In “Los Angeles: The Architecture of Four Ecologies” Reyner Banham popularized “dingbat” to describe the horrendously bland and ubiquitous developer driven apartment buildings that cover the flats of LA. Far away from the high design inhabiting the hills, canyons and beaches preferred by architects of the Case Study program, these clunky rent generating machines, consisting of 4, or 8, or 12 studio, 1-bedroom and two bedroom units were often the first arrival point for many recently minted Angelenos. Their desperate designers tried to compensate for the relentless mediocrity with a swanky name (The Versailles, The Lido, Beverly Arms), and, in extreme cases, a fancy metal mansard roof, an oversized swag lamp in the entry court, a couple of cartouches and…hold for it… glitter stucco. Like the romanticized bungalow courtyards of Nathanael West’s “Miss Lonely Hearts” they are now part of Hollywood's background scenery. They are comfortably ensconced as an easy shorthand for a certain despairing and striving social strata of Los Angeles – in the films these sad sack dumps are occupied by grifters or screenwriters.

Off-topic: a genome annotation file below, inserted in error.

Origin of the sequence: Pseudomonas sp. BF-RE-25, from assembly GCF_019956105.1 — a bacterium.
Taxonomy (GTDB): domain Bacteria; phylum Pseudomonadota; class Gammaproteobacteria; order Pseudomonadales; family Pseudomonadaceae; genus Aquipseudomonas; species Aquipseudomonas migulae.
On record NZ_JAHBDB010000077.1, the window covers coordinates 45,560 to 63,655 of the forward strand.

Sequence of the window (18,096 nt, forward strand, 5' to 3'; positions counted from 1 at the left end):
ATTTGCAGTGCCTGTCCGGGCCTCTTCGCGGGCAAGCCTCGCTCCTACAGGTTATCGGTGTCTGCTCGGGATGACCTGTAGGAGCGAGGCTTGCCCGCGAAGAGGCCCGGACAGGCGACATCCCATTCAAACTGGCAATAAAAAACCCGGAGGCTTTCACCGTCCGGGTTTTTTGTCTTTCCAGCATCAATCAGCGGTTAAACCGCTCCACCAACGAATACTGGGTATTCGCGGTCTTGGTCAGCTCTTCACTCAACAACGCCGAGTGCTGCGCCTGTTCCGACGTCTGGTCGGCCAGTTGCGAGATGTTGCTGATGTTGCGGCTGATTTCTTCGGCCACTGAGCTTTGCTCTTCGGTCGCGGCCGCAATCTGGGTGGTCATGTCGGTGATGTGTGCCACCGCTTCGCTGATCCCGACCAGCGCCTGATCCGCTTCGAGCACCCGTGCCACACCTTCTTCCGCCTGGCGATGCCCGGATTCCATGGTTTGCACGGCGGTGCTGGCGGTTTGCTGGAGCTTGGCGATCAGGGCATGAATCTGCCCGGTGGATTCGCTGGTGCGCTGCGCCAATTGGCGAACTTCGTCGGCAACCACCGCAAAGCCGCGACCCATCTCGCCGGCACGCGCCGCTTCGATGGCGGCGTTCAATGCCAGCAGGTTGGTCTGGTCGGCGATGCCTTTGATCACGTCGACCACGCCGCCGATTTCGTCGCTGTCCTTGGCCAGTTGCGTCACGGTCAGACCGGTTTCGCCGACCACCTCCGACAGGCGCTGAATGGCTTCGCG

San Diego has its own home grown version of the dingbat, thanks to wise guy developer Ray L. Huffman. North Park is blighted by these 6-pack, 8-pack and 12-pack apartment buildings. Even today realtors tout Huffman’s expertise in cramming as many units as possible into the ugliest box possible. There were few attempts to upscale or sweeten the relentless efficiency of these ghetto creators. San Diego’s dingbats lack even a veneer of style. In their defense, they are the mainstay of affordable housing in San Diego. They are just ugly and cheap.
Well, those were different times, right? Well, yes and no. We have now what I call the Dingbat Nouveau – new apartment and condo buildings no doubt lauded by fans of San Diego’s City of Villages plan. Denser and bigger these new buildings are thankfully more aware of the politesse required to shoehorn denser and bigger into the fine-grained neighborhoods of North Park, Hillcrest and Mission Hills.
Well, at least some of the time.